The owner of the Littlefield garage in downtown Austin is still working to replace the cable barricade system after two people drove off the side of the structure 10 months apart.
During an inspection of the structure, a city building official discovered several oversights by the property owner, engineer and code investigator involved in the case.
Christi Bowmer was the second driver to break through the cable barricades at the garage. She explained what happened during an interview with FOX 7 Austin in August 2017.
"I went straight down and crashed. And I was awake the whole time and it was the most horrific thing that I have ever been through," Bowmer said.
Bowmer was parking on the seventh floor when she admittedly hit the gas pedal by accident and launched her BMW off the building. It's a mistake she will pay for the rest of her life.
"Apart from the head trauma, which almost got me, I have a fractured sternum, fractured ribs, I have a fractured scapula, I have a broken tibia, I have a fractured ankle and L4 in my spine exploded,” said Bowmer.
Christi has since filed suit against the garage owner and management company, partially because she found out, just ten months prior to her near-death experience, a man drove off the same garage on the ninth floor. That time a cable got caught on his front tire, suspending him and his SUV in midair. He was able to climb out with the help of a witness.
It appeared the Austin Code Department was on the case.
“We responded to the complaint that same day. We received the call from the Austin Fire Department,” said Code Supervisor Matthew Noriega.
Once city documents showed the barricade system did not perform its intended purpose during either crash, City Building Official Jose Roig said he made a site visit and inspected the entire garage.
Roig said the garage was built in 1979 so it should have been constructed to comply with the 1976 uniform building code, but, according to Roig, the cable barriers didn't meet those requirements, even on the ninth floor where repairs were supposedly made months prior to Roig's inspection.
“The spacing between the cables was actually more than was required by code and there were loose cables in there,” Roig said.
In 2017, following the second crash, the building owner released a statement to FOX 7 that reads in part, "After the previous incident, we engaged a structural engineer to review the situation, and repairs to the safety barriers were performed according to his recommendation."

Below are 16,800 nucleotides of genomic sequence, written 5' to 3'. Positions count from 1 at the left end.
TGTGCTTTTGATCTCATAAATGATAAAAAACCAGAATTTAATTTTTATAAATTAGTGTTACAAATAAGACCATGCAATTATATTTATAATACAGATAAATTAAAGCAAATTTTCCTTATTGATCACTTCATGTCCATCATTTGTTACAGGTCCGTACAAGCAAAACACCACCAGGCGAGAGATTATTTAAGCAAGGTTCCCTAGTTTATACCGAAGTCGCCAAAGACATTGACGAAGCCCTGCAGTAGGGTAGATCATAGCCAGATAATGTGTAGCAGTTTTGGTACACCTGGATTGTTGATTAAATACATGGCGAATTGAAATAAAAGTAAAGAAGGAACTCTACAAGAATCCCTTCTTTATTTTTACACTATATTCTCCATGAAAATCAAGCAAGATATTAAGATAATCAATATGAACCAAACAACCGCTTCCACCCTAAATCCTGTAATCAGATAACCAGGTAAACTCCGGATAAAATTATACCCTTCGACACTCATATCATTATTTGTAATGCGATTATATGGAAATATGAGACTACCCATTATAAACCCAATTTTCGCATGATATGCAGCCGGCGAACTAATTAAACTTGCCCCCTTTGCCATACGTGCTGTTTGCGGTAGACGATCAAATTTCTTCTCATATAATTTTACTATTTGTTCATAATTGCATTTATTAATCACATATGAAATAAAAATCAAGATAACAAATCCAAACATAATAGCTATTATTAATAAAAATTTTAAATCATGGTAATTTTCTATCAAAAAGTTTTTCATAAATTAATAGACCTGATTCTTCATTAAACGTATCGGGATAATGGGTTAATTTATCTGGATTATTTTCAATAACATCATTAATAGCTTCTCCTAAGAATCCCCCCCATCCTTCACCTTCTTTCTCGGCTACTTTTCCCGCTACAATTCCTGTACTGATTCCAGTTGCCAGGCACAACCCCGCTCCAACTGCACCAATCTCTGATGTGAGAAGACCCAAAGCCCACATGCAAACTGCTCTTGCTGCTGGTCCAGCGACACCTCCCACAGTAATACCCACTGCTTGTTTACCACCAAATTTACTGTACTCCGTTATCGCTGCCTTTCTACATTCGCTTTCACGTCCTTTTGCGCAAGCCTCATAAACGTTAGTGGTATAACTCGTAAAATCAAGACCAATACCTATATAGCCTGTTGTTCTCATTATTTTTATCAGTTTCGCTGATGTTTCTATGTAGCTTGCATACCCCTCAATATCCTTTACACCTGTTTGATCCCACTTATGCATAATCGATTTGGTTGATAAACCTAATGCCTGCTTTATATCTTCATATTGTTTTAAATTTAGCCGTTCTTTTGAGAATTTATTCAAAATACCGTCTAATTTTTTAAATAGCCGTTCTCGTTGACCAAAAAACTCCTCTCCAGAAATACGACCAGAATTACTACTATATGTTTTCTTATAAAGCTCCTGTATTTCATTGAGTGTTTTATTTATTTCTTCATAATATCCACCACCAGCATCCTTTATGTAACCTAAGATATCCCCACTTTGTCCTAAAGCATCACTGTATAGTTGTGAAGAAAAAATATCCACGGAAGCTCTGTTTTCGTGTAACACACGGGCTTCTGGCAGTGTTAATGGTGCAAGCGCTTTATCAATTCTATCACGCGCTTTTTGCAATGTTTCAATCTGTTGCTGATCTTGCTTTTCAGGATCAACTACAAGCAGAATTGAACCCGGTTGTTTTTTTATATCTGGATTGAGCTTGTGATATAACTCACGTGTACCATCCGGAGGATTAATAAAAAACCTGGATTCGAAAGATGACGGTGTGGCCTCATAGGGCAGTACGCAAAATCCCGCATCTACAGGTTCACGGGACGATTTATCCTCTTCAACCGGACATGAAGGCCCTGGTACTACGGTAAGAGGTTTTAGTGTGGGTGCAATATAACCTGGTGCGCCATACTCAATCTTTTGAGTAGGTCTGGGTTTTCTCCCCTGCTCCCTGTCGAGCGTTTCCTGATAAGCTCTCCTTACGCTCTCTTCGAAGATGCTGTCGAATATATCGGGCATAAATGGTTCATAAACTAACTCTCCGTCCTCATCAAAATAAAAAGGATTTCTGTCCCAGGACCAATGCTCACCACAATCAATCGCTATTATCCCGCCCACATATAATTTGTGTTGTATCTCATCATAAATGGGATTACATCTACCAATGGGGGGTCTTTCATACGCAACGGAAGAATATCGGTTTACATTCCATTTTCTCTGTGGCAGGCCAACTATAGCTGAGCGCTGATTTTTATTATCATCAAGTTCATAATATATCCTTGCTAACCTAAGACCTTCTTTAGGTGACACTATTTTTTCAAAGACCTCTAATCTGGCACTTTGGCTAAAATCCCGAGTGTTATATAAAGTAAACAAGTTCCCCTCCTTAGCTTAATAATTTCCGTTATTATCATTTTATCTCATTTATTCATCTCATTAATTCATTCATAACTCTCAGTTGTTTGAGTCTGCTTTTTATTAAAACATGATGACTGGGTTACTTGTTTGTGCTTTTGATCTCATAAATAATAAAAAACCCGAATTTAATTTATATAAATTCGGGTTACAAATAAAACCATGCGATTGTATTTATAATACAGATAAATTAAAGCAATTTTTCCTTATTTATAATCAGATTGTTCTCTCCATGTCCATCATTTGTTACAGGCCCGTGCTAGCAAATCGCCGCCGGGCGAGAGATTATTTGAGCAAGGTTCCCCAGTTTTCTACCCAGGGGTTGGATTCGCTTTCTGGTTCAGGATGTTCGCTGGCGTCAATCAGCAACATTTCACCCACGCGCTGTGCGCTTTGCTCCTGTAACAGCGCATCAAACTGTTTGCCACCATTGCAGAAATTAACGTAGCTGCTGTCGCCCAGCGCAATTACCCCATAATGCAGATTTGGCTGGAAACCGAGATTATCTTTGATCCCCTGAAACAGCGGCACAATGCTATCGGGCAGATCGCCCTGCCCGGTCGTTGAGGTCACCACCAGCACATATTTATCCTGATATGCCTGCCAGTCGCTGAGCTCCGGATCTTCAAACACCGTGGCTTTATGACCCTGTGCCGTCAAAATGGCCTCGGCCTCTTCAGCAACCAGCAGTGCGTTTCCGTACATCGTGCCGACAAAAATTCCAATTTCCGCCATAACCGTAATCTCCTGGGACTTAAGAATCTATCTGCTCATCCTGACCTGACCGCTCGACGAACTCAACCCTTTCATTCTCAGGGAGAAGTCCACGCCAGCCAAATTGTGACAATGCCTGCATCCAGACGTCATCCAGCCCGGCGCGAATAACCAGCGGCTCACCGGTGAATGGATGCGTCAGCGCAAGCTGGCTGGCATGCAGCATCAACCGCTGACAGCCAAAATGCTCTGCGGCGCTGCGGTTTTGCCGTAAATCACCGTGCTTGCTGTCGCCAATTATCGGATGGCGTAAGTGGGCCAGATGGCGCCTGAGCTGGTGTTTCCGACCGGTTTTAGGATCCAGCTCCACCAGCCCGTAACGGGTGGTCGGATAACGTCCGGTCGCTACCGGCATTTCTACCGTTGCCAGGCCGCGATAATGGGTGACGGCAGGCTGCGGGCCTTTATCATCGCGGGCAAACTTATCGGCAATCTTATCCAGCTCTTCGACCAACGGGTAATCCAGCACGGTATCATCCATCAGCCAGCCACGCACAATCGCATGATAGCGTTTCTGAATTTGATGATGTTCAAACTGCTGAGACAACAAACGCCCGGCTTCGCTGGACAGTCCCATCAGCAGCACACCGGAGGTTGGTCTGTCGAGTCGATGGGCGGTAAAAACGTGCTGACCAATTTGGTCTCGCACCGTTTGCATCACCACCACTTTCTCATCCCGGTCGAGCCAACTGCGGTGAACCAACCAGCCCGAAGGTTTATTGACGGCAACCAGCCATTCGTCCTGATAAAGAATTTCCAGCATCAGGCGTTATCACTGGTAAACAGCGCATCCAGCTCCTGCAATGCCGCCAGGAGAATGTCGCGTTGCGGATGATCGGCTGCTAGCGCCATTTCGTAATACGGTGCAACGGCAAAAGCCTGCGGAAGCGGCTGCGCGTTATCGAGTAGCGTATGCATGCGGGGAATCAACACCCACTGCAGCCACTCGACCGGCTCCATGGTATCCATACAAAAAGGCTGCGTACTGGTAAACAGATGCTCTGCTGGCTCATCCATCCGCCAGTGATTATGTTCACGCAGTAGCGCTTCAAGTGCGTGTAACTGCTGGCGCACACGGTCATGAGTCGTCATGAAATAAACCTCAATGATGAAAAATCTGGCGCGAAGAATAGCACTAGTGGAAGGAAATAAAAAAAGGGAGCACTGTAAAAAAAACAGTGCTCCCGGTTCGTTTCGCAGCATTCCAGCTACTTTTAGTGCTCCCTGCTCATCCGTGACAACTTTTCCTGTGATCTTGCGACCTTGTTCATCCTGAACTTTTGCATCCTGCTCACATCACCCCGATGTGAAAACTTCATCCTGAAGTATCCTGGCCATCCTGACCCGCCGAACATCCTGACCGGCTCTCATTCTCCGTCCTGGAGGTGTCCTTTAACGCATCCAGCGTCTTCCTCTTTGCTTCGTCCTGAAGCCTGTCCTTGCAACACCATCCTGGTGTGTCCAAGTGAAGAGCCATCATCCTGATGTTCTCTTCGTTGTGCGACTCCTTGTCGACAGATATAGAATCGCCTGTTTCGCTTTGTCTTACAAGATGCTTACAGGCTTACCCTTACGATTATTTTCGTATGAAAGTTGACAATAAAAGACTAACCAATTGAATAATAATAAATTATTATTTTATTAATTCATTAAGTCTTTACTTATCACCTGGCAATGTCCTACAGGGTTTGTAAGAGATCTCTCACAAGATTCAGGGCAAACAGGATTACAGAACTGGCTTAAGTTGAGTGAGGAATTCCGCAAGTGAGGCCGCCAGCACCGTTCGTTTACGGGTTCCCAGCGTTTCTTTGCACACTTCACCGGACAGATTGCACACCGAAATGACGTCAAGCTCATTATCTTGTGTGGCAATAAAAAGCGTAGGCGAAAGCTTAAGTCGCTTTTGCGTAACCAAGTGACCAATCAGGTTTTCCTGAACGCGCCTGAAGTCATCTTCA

At that time, FOX 7 filed a public information request to look through the code department's case file on the garage. That's where we found the engineer's letter certifying repairs were completed in accordance with 2012 building codes.
Roig said his inspection showed otherwise.
“We found out that many of the cables were actually loose and we also found out that many repairs were done throughout the years with no history of any permits,” said Roig.
We contacted the engineer who signed that letter, but he said he could not comment on the case.
“He should not have signed off on that, but that's his responsibility as an engineer,” Roig said.
We asked Noriega how the code inspector on the case didn't notice the repairs were completed without a permit. “What the inspector did is he relied on the engineer report and the engineer report stated the repairs were completed,” said Noriega.
A recent statement sent to FOX 7 by the garage owner and management company's attorney blames the code inspector for the mistake. It reads in part, "A City of Austin code official came to the garage at that time and provided instruction as to the necessary repairs. Thus, the repair in September 2016 was made while working directly with City of Austin Code Enforcement, and the City of Austin code official involved never indicated the need for a permit."
That directly contradicts this sentence included in the owner's previous statement, "The City of Austin permitted and inspected such repairs to their satisfaction."
Noriega said neither of those statements is true.
“He was told that a permit was going to be required and that an engineer report was going to be required due to the wrecking of the cable barrier system,” said Noriega.
Still, Noriega said his officer closed the case without inspecting the cable barricade system himself. That officer has since been moved to another role within the department.